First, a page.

May 2014 survey of DOAJ journals charging APCs

Just published in MDPI’s Publications!

For further background on this suite of research projects see the Sustaining the Knowledge Commons project page.

Abstract: As of May 2014, the Directory of Open Access Journals (DOAJ) listed close to ten thousand fully open access, peer reviewed, scholarly journals. Most of these journals do not charge article processing charges (APCs). This article reports the results of a survey of the 2567 journals, or 26% of journals listed in DOAJ, that do have APCs based on a sample of 1432 of these journals. Results indicate a volatile sector that would make future APCs difficult to predict for budgeting purposes. DOAJ and publisher title lists often did not closely match. A number of journals were found on examination not to have APCs. A wide range of publication costs was found for every publisher type. The average (mean) APC of $964 contrasts with a mode of $0. At least 61% of publishers using APCs are commercial in nature, while many publishers are of unknown types. The vast majority of journals charging APCs (80%) were found to offer one or more variations on pricing, such as discounts for authors from mid to low income countries, differential pricing based on article type, institutional or society membership, and/or optional charges for extras such as English language editing services or fast track of articles. The complexity and volatility of this publishing landscape is discussed.

Citation: Morrison, H.; Salhab, J.; Calvé-Genest, A.; Horava, T. Open Access Article Processing Charges: DOAJ Survey May 2014. Publications 2015, 3, 1-16.

Scholarly journal article publishing: profits at below 30% of current revenues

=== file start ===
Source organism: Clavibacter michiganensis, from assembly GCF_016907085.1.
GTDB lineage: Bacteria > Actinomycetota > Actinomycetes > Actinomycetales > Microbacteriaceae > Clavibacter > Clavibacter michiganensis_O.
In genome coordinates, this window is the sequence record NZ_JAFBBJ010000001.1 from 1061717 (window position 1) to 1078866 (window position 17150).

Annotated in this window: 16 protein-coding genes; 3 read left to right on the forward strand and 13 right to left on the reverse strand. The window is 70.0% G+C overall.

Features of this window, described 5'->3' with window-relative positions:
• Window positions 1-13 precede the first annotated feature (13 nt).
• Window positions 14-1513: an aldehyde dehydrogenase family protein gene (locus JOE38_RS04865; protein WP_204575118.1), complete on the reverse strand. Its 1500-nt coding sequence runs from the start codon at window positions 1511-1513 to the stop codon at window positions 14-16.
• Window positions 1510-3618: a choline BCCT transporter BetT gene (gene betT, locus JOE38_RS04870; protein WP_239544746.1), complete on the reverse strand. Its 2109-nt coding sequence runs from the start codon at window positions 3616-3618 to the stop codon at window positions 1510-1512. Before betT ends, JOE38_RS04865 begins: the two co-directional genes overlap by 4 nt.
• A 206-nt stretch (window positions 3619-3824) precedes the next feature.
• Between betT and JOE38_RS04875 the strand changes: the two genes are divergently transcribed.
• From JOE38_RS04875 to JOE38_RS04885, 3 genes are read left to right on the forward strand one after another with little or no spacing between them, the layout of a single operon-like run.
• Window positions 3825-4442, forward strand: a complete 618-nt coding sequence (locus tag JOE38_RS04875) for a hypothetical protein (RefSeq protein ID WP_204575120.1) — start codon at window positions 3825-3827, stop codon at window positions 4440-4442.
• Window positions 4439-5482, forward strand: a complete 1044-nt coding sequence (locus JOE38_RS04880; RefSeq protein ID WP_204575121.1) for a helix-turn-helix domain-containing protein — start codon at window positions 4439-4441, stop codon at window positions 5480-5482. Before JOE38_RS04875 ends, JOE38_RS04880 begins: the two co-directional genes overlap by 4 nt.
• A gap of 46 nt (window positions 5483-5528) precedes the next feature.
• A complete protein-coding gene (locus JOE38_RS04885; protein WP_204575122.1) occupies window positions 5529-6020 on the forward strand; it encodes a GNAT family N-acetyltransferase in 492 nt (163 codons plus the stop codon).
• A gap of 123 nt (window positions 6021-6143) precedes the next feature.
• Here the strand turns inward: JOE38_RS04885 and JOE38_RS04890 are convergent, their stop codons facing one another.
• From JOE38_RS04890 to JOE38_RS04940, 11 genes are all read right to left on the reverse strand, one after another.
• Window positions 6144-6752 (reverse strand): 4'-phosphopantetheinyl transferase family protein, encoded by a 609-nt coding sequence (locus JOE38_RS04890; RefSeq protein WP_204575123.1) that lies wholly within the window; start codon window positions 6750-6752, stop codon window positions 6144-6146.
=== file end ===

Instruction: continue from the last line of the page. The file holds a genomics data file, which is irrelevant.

Thanks to Mark Ware, Michael Mabe and the International Association of Scientific, Technical and Medical Publishers (STM) for releasing the 2012 STM report as open access.

Based on data from the Executive Summary, we can calculate that the current average revenue per scholarly journal article published globally is approximately $5,000 US. BMC is making a profit charging an average APC that is 37% of this amount, and PLoS is bringing in a 23% surplus at less than 30% of this amount.

This is based on Ware and Mabe’s report of:

9.4 billion in revenue for english-language STM journal publishing
1.8 – 1.9 million articles published per year in 28,100 actively scholarly journals
=  approximately $5,000 in average revenue

BioMedCentral average of $1,874 is based on data downloaded from the BMC website as part of the open access article processing fee research project

The average article processing fee for an article in the profitable BioMedCentral journals is $1,874 US – that’s profit-making at an average of 37% of the current average revenue. PLoS is now enjoying a 23% profit rate, charging $1,350 per article for PLoS ONE – that’s a high profit rate at 27% of the revenue of the current average.

It should be noted that PLoS was not originally designed to be a model of publishing efficiency, but rather a combined advocacy and publishing organization meant to compete primarily at the high end of the scholarly publishing market. PLoS’ costs reflect this original mission: well-paid professional staff and headquarters in one of the world’s costliest real estate markets, San Francisco. 

This is yet an another indication, as I have argued elsewhere, that high quality scholarly publishing can be accomplished for a small fraction of existing spend – something that every faculty member and university administrator in today’s tough economic times ought to know.